Student banking in 2018


Blog for students
12 September 2018
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Exactly ten years ago, the financial crisis brought sweeping changes to personal banking in the UK. As someone who has just moved to the UK in 2018, do you really need to open a UK bank account? And is opening an account as difficult as people say?  Andrew Humphrey investigates.


Your first days and weeks in the UK are hectic.  You are starting your new academic life, but you also need to settle in to a new living situation, and cope with the language, the weather, the food, and all the logistics and practicalities of moving to a new country.  You need to prioritise. Some things are urgent, and some things can wait.

So when your university issues alarming-sounding instructions to register with the police, the doctor and the bank, it sounds worrying. And it may not feel like a priority:

  • "The police? What have I done wrong? Sounds scary. I'll do it sometime soon, if I must"
  • "The doctor? I am feeling fine. I will see the doctor when I am ill." 
  • "The bank? I already have a bank account at home, with online banking, and ATMs here accept my debit card."

Not registering with the police is, for some nationalities anyway, a breach of your visa conditions. Not registering with a doctor could be risky to your health. But not opening a bank account?  Does a student who is living in the UK for a year or two, who already has a bank account at home, really need to open a bank account here?  As you say, you can manage your existing bank account with online banking, and you can use your credit or debit card everywhere in the UK, both for shopping and for withdrawing cash from any ATM. So why open another account? Especially when you have heard horror stories about how difficult it can be. (It isn’t difficult at all, but I will come to this myth later.)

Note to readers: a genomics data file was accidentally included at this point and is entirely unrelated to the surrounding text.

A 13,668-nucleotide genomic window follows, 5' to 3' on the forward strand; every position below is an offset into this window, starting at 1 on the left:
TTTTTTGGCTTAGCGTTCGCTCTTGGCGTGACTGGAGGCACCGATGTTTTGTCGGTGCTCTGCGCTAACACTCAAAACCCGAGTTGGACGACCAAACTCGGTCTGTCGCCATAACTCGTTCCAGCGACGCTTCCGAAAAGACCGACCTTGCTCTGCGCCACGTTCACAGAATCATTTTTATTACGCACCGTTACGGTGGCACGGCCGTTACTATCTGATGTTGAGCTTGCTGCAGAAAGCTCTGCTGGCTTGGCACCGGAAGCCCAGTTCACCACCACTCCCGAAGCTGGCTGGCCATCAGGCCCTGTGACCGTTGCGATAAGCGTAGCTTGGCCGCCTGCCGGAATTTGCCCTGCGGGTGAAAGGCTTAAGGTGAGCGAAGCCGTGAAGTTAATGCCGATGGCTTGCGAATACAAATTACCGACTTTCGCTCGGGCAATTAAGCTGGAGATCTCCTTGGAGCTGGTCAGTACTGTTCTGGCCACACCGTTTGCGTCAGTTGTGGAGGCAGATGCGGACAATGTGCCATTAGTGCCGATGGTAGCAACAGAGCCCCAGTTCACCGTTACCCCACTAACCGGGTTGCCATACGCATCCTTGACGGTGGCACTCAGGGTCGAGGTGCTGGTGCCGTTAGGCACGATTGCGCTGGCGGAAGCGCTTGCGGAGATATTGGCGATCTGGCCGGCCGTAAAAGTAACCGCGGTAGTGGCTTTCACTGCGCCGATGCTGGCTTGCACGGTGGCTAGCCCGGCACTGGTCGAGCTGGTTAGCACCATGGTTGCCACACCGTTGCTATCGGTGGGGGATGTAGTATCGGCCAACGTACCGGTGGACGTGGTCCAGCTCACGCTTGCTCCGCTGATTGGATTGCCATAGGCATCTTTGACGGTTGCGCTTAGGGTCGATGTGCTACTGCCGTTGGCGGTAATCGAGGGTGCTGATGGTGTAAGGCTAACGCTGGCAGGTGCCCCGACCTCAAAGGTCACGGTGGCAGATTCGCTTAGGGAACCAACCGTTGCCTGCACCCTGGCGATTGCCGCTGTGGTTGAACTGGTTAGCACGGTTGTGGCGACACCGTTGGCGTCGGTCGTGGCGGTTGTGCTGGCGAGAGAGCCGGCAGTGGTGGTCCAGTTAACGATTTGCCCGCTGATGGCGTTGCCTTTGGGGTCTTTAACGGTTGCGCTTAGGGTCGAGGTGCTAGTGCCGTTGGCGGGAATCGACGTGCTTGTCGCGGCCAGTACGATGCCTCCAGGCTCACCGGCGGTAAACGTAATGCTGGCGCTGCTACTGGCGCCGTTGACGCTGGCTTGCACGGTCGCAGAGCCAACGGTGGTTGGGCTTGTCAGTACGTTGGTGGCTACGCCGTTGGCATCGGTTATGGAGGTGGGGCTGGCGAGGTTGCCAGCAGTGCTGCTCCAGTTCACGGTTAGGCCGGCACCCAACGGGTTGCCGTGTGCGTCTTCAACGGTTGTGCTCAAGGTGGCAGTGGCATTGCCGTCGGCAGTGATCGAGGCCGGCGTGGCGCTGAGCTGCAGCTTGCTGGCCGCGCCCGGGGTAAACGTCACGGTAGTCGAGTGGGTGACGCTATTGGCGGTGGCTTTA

Do you need a UK account?

A UK bank account is not compulsory for living your life, but it is very useful indeed. Talking to BBC News, a financial analyst went much further, saying it is “almost impossible” to live in the UK without a bank account. Is that true? Well, here are some student essentials that almost always require a UK bank account: 

  • A mobile phone. If you want a UK number, you can use pay-as-you-go, but if you prefer a contract,  you can only pay by direct debit from a UK bank account.
  • Paying your bills.  Most utility companies will expect you to set up a standing order from a UK bank account to pay your bills.